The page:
Yet another victim of the Covid-19 Pandemic, the 74th annual Mardi Gras took place in a much abbreviated form this past Friday and Saturday in down town Winchester. 

The annual event sponsored by the Winchester Community Cultural Preservation Committee had its origins as a pumpkin auction to benefit rheumatic fever in the 40’s. This soon became an annual event sponsored by the Jaycees. It regularly included a costume contest and parade. The first pumpkin auction was so successful that it gained the attention of a reporter and photographer from the Chicago Daily Times, and the community was nominated for a Pulitzer Prize for community service. The pumpkin auctions ended in 1958.

Each year a “Pumpkin Queen” was selected. This evolved into the annual “Mardi Gras Queen” contest. Throughout the 1950’s this contest was a highlight of the festival as young ladies from all over the county vied for the title. This competition is still a part of the annual Mardi Gras. A “Mardi Gras King” is now also named. 

The Winchester Community Cultural Preservation Committee was founded in 1996, after the Winchester Jaycees chapter folded after 49 years of service to the community. Steve Ward got the ball rolling when he learned that there would be no 50th Mardi Gras. He asked Mayor Jack Fowler for help with financing the final Mardi Gras. The Mayor challenged him to form a committee. This committee consisted of himself, Rod and Camille Webb, and Jim Nunez. Through a lot of hard work, the 50th Mardi Gras ensued. The turn out was OK, and many of the people helping out thought it was a great deal of fun. The Boy Scouts and many of the Churches that had booths made money. People then started to think that “maybe we can do this.” They contacted the lawyer for the Jaycees, Tom Cockerill, who guided them through the process of becoming a non-profit organization.

Typically lasting four days, this year, the festival was cut to two. It was determined that due to the viral outbreak, the parade could not be held, and that they would have no rides. The festival normally covers three sides of the square plus a little beyond it on Franklin, Meridian, and Main Streets. This year it covered only Franklin and Meridian Streets, with the food booths set up primarily on Meridian Street and vendors and local organizations having booths along Franklin Street. This year, the Bicentennial Plaza on the South side of the courthouse served as the main stage. Signs encouraging guests to wear masks and maintain social distancing were posted.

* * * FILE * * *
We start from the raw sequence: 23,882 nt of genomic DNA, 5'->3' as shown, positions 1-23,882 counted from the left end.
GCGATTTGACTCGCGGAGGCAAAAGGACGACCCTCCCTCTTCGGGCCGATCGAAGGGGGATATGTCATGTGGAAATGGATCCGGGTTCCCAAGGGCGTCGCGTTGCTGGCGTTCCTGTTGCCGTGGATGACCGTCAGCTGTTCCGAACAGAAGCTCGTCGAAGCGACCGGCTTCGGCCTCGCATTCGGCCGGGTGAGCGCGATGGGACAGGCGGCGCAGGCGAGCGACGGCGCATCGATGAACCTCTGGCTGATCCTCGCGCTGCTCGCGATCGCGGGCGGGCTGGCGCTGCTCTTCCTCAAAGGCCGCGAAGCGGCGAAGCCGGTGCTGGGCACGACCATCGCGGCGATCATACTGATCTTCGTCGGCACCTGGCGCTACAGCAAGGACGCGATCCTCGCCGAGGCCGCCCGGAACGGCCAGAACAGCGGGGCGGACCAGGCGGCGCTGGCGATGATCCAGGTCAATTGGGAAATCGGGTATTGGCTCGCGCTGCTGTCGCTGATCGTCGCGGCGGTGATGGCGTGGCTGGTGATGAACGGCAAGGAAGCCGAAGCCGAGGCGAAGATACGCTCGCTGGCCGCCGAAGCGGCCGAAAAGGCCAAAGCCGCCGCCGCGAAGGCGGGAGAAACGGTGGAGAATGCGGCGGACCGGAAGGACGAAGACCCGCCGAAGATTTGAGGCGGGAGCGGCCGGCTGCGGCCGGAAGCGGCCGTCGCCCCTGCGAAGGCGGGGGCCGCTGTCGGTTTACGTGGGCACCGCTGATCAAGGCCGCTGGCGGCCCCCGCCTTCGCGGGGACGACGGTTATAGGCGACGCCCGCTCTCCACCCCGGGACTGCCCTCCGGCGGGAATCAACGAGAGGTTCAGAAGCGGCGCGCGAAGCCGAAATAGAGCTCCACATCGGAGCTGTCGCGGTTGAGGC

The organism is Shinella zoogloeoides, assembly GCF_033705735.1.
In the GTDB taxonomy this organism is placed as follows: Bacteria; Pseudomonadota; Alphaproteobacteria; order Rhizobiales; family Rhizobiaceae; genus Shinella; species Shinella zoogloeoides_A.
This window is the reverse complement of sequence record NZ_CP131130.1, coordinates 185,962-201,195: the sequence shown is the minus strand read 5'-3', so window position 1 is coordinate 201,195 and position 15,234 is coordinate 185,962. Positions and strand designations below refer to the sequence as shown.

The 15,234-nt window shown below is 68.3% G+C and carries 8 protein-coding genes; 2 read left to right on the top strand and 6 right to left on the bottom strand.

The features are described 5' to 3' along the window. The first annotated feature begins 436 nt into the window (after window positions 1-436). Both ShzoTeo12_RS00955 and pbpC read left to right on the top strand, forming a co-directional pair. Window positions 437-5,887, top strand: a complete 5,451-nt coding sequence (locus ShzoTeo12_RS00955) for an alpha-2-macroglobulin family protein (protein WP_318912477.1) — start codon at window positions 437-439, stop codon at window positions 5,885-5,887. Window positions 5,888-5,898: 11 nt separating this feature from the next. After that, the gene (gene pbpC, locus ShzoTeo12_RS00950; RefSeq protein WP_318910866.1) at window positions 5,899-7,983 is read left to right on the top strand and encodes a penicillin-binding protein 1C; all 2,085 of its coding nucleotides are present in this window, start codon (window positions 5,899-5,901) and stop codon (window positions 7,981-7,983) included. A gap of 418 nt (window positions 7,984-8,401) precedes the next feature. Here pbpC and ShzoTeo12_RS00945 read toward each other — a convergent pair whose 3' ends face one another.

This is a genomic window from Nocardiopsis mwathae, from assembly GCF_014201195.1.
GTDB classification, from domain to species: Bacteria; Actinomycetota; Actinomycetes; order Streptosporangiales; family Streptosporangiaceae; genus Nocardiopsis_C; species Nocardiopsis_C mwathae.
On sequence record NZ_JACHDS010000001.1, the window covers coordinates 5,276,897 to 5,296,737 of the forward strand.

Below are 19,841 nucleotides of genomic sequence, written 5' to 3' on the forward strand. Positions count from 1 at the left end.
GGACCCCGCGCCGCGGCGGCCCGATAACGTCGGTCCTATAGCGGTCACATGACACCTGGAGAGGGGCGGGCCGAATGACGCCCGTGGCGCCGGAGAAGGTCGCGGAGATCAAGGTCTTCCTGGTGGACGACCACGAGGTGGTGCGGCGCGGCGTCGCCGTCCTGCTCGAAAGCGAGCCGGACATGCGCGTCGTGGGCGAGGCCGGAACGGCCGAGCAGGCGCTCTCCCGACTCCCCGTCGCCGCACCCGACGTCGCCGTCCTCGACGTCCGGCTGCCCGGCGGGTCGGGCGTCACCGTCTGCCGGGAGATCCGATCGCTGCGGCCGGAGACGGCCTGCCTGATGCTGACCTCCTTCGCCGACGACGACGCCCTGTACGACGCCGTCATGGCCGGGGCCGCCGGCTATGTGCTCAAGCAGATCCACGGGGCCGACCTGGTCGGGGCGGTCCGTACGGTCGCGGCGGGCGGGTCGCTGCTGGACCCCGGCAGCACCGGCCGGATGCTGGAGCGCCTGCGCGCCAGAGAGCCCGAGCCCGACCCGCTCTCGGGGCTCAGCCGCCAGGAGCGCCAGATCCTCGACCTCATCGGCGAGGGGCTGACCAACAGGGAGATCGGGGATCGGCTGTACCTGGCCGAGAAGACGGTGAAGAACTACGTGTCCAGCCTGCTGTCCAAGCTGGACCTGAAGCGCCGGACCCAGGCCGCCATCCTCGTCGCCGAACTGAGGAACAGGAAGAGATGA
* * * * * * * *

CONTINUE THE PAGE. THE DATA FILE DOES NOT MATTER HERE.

The festival opened at 5:00 PM Friday evening with a performance of “The Star Spangled Banner” by David Rees. The Monroe Central Elementary Choir, consisting of Fifth and Sixth Graders then sang a number of songs, many of them from movies produced by Disney and Pixar.

The Winchester Community High School Jazz Band under the direction of Joel Good took the “stage” at 6:00 PM and performed for about an hour closing with their rendition of Guns ‘N’ Roses’ “Welcome to the Jungle.” After the band had cleared their equipment, the candidates for Mardi Gras King and Queen were presented. A microphone was handed to each contestant as they announced their name, the school they planned on attending, and their  post-high school area of study. It was then announced that the King and Queen at this year’s festival were Wade Sickels and Mabrey Haney. Although underfunded this year, the W.C.C.P.C. managed to provide a $ 500 scholarship for each.

Earlier in the evening, tickets had been passed out for a bike give away. A brand new boy’s and girl’s bike was then wheeled onto the plaza. The newly crowned King then drew the ticket for the boy’s bicycle and announced the winning number. The Queen then did the same for the girls’ bike. The festival remained open until around 9:00 PM.

On Saturday, at 11:00 AM, another warm beautiful fall day, the Mardi Gras re-opened. Always a highlight of the festival are the many food vendors. Some of the usual favorites were missing this year, the Moose Lodge with their “Moose-burgers” and the BPW’s booth selling delicious homemade cookies were two notable absentees. However, many favorites were still there. Former restaurant owner, Velia Mayfield of Velias Tacos, brought back her fair-goers favorite tacos. She had one of the longest lines of the food vendors on hand. Hoosier Cue Daddy Too added another favorite to the food menu. Specializing in pulled pork and brisket, the crew served up meals of baked potatoes, cheesy potatoes and sandwiches all filled with the tasty pork piled on top. Others present were the Winchester Pentecostal Church with their popular elephant ears; Homefire Pizza who’s oven can be frequently found in Losantville and Parker City, Indiana; Mike’s Family Concessions of Union City, Indiana, with his tasty sandwiches and snacks; the Winchester Masonic Lodge no. 56 with their sloppy joes and “Mason” Dogs; as well as a few other food vendors. 

Door Prizes donated by many local businesses were handed out beginning at 4:30 PM. Wayne County’s The Backdraft Band performed on the plaza beginning at 5:00 PM. The band consisting of Jack Collins: Lead Guitar, vocals; Ed Hobson: Rhythm Guitar, vocals; Michael Ripberger: Drums; Susan Gentry: Lead Vocals; and Jeff Gentry: Bass guitar played a variety of country and classic rock hits entertaining fair-goers until the close of the festival at 7:00 PM.

Although the unusual events of this very strange year demanded a reduced “Mini” Gras, the W.C.C.P.C. had wonderful weather for the event. Both days were sunny with temperatures nearly reaching 80 degrees. I recall some years with very cold temperatures and even a few with snow for the annual event. As the festival closed it was announced that, if all goes well, next year’s 75th annual Mardi Gras will be “bigger than ever!”